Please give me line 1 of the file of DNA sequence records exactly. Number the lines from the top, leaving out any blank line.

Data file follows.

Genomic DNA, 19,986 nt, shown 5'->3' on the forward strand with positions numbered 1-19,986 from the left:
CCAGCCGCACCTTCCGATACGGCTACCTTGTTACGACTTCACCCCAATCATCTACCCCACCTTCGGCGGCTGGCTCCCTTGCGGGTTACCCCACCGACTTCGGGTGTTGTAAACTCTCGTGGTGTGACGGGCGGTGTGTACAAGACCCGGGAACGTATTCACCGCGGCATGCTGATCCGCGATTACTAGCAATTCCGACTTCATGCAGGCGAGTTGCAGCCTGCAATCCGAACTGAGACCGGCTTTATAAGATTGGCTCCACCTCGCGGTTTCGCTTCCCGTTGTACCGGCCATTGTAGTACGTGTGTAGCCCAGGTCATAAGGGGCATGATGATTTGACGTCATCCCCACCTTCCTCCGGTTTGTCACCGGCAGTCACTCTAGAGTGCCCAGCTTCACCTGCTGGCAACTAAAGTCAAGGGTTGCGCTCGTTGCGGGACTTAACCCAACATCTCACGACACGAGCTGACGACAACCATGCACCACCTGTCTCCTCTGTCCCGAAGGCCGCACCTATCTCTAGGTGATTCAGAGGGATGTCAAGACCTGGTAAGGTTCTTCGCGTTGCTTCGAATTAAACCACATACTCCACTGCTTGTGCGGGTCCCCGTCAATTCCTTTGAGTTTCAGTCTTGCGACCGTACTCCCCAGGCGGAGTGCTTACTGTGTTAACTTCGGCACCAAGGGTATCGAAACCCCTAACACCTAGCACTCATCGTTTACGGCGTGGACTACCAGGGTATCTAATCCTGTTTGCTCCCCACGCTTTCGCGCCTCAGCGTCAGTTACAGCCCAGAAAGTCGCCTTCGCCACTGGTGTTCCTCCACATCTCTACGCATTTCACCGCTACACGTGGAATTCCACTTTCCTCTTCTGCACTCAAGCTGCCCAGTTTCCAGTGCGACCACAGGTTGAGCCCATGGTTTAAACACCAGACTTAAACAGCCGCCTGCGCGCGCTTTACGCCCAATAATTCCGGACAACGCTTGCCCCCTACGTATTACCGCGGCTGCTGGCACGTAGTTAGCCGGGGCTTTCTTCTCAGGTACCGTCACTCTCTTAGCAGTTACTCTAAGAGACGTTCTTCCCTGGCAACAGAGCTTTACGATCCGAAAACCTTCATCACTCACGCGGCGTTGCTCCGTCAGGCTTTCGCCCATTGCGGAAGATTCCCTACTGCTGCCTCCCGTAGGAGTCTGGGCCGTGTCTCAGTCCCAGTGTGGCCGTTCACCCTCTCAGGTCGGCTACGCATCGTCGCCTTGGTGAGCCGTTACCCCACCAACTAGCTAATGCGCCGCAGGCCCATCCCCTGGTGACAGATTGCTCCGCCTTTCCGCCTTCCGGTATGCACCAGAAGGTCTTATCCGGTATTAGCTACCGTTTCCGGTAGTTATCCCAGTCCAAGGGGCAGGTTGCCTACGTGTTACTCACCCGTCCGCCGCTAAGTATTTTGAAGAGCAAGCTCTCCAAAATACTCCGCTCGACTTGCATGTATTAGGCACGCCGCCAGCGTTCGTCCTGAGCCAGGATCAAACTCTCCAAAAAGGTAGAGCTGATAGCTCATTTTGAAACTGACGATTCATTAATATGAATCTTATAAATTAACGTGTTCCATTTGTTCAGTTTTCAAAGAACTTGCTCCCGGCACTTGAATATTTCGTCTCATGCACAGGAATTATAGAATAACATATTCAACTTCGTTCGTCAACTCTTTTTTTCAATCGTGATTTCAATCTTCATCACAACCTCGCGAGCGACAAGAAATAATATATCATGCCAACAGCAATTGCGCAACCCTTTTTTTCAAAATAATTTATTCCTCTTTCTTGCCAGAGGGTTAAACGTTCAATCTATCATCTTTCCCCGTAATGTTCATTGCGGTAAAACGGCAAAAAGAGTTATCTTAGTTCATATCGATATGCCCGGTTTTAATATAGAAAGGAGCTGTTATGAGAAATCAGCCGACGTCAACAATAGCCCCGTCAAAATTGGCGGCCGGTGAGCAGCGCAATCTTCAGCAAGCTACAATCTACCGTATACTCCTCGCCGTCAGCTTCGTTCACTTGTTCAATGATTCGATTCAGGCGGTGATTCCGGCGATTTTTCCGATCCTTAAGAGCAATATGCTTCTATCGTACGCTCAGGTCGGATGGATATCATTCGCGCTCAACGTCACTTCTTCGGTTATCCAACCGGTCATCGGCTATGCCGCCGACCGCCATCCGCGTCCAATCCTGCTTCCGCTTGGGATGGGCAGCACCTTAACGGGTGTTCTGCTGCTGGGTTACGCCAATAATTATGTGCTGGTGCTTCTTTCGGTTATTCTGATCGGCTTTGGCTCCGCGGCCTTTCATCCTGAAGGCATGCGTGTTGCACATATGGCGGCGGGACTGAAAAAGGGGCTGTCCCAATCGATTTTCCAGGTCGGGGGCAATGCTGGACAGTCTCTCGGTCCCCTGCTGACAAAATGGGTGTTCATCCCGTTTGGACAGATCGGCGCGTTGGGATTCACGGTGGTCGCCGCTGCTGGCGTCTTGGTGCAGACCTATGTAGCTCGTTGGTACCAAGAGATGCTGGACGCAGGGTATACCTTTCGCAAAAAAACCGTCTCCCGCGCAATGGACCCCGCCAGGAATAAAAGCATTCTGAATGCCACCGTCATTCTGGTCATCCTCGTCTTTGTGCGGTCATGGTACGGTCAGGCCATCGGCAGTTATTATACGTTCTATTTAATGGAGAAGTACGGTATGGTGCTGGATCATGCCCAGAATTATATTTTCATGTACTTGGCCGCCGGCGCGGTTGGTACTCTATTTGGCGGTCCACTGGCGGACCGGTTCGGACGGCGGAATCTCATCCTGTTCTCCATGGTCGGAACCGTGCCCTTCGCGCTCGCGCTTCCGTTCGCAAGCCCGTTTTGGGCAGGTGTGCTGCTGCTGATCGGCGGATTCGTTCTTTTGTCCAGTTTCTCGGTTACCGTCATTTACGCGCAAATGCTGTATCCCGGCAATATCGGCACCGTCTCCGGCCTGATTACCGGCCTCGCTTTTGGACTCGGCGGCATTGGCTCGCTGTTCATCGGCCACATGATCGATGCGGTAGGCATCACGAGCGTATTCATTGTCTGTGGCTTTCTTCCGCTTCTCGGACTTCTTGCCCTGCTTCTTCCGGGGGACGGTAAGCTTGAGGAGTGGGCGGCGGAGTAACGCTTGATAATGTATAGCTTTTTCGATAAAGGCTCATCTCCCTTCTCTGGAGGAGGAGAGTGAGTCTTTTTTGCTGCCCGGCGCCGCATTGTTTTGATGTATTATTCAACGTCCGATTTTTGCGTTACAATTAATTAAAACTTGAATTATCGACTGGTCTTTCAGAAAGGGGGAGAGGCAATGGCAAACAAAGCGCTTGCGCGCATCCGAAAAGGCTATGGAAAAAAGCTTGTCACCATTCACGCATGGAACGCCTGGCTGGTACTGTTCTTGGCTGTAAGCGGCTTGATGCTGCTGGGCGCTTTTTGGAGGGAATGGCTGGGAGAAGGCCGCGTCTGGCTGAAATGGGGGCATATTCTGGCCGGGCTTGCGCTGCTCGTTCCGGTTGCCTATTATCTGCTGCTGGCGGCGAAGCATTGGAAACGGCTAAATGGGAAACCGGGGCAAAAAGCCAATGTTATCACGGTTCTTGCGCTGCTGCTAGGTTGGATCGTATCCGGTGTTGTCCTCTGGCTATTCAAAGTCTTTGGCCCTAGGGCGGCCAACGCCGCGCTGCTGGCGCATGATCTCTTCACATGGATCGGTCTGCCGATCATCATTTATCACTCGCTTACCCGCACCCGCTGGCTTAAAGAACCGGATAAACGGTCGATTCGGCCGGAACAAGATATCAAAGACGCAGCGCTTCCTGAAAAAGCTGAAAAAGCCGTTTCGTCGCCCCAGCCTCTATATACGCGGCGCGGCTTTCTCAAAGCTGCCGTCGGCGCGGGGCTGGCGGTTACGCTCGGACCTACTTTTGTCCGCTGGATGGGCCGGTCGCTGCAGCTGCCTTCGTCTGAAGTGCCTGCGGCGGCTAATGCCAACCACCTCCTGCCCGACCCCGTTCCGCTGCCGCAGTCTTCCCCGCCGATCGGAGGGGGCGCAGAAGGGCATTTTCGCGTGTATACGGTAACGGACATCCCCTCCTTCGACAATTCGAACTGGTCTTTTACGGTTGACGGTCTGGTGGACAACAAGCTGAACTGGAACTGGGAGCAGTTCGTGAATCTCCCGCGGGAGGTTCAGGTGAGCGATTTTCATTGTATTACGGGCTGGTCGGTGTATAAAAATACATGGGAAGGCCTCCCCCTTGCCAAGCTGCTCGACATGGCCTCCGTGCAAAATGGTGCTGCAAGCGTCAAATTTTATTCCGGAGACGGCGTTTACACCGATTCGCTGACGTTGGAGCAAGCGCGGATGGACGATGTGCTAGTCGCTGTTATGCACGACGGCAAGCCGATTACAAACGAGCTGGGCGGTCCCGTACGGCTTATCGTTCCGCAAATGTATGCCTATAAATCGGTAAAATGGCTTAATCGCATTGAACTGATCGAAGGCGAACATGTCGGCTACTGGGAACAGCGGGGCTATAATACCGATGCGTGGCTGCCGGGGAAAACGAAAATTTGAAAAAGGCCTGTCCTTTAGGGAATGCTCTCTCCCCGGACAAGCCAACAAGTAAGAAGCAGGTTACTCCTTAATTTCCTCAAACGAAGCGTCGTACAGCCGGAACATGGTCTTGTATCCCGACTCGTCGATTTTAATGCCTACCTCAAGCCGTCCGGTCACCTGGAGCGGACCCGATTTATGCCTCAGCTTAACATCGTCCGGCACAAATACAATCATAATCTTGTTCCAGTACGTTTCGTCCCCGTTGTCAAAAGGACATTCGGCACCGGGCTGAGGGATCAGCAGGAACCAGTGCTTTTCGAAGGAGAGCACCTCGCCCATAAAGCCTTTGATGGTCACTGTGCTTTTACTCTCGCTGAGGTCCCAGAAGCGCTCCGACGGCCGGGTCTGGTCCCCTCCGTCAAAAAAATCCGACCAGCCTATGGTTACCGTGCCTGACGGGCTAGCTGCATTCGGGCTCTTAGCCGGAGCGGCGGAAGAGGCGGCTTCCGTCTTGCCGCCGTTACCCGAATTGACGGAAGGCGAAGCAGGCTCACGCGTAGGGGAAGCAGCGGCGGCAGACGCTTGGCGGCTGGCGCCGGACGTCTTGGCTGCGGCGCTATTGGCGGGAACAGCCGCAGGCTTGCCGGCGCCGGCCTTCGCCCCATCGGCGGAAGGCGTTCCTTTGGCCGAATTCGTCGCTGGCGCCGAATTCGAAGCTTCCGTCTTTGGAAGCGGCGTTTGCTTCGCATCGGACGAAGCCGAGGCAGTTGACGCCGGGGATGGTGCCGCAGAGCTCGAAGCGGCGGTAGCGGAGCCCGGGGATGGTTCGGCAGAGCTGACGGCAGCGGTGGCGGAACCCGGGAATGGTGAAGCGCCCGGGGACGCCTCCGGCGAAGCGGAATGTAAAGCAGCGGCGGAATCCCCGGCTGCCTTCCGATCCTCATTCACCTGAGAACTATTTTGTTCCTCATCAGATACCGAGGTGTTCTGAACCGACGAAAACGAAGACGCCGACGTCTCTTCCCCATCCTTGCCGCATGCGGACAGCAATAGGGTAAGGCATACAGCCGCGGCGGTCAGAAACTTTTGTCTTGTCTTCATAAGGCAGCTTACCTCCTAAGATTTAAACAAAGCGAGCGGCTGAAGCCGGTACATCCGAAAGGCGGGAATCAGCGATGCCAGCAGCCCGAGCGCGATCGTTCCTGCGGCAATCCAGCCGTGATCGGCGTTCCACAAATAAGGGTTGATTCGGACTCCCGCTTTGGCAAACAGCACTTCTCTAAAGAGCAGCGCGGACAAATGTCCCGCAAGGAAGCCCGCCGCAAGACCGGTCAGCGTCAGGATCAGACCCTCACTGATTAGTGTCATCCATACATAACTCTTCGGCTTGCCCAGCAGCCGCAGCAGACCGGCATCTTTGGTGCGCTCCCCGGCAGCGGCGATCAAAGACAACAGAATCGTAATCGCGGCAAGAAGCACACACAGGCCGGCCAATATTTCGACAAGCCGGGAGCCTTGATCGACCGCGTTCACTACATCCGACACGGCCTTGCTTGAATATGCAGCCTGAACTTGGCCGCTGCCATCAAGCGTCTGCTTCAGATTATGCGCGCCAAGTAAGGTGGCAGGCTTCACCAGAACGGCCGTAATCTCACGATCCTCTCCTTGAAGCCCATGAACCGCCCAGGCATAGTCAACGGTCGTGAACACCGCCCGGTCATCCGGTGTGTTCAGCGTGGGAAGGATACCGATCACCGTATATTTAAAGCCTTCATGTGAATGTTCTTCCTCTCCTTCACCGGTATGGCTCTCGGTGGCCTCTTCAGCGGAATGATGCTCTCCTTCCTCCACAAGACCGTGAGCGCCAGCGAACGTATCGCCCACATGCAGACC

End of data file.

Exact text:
Genomic DNA, 19,986 nt, shown 5'->3' on the forward strand with positions numbered 1-19,986 from the left: